We did buy some clothes at very good prices at the factory, and when leaving we also were encouraged to give the tour guiding lady some tips. Sometimes it is so hard to know how much to give, and yesterday it was clear that 100 Rupees were not enough, her face expression said it all, so we gave 200 and that was apparently a little better.

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Batik clothes drying outside

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Making patterns with hot wax

After the tour and a late lunch at the family’s house, we got another surprise we never would have imagined, first we got invited by a man on the street to see the house he and his family and friends are working on and that he and his future wife will live in. He then invited us to come to the wedding at the house on Friday! He asked us to promise to come, and his friends said they were hoping we would come and that no presents were needed. Of course we want to go, and we said yes and again decided to extend our stay here in Weligama!

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Friendly people giving us coconut water

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Niece and nephew of the groom

Our “plan” at the moment is to head up north to Colombo in the beginning of next week to extend our visas and then go to Negombo where we have a house sit booked.
Who knows what will happen, plans change and surprises might come along the way!

Take care and enjoy whatever surprises today might bring.
//Wivan

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Wax decoration in batik factory

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Sewing in the batik factory

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Coloring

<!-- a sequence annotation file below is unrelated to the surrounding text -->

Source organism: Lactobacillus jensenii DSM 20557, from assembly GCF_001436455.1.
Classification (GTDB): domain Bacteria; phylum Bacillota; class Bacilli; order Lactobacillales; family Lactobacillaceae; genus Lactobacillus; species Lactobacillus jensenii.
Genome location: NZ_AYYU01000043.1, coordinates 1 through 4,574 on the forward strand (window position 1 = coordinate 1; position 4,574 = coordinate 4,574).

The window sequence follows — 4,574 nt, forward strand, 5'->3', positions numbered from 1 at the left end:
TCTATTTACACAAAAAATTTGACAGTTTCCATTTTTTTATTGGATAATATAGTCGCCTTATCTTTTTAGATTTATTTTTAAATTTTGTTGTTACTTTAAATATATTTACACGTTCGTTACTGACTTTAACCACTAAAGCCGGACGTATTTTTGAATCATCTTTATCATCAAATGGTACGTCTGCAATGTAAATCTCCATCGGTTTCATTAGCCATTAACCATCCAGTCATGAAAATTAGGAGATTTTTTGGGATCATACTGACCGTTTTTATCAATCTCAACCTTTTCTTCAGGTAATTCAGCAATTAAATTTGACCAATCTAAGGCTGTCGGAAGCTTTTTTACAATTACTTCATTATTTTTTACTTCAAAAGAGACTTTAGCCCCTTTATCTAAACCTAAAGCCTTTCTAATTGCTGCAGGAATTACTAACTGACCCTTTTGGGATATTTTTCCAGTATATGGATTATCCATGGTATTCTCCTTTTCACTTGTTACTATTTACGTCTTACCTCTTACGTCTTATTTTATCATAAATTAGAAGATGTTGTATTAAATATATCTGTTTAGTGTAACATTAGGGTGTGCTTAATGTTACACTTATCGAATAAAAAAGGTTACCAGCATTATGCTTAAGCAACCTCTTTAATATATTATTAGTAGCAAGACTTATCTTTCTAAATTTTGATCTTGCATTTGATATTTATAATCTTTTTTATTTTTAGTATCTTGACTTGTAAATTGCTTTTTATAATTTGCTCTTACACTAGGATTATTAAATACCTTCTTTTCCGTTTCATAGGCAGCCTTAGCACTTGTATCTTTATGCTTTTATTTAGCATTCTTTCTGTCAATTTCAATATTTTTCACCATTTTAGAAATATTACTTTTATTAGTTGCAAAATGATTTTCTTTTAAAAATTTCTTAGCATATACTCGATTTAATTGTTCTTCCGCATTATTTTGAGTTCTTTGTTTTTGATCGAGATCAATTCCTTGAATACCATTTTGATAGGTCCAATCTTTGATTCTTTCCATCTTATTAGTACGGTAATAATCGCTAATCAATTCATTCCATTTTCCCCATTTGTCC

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Coloring in buckets

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Heating away the wax and rinsing the clothes

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Anders buying a sarong

Quick update from Sri Lanka

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Slow days at the beach

Let’s see if it’s even possible to post something on the slow internet we’re currently on.

Slow, in a good way, is another way to describe this beautiful and curious island.
We are staying close to a small town in the south, Weligama, and the beaches are lovely, water is warm, sunny all day long. Food delicious (takes a long time to get it, and it’s always worth waiting for), people are nice and our current stay is not in our liking.

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Prison window of our room

Tomorrow we’re moving to another place close by but a bit higher standard (like no ants in the room), and very close to the beach.

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Shade is welcome these days

Tomorrow morning I have a surf date with a local guy, and who knows how that will be – promise to keep you posted. I am by no means a good surfer and by accepting his offer to help me I am taking a huge jump out of my comfort zone.

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Local on the beach

The train ride from Colombo down to Weligama, and the tuktuk rides are stories of their own.
Lots of waves and sunshine!
//Wivan and Anders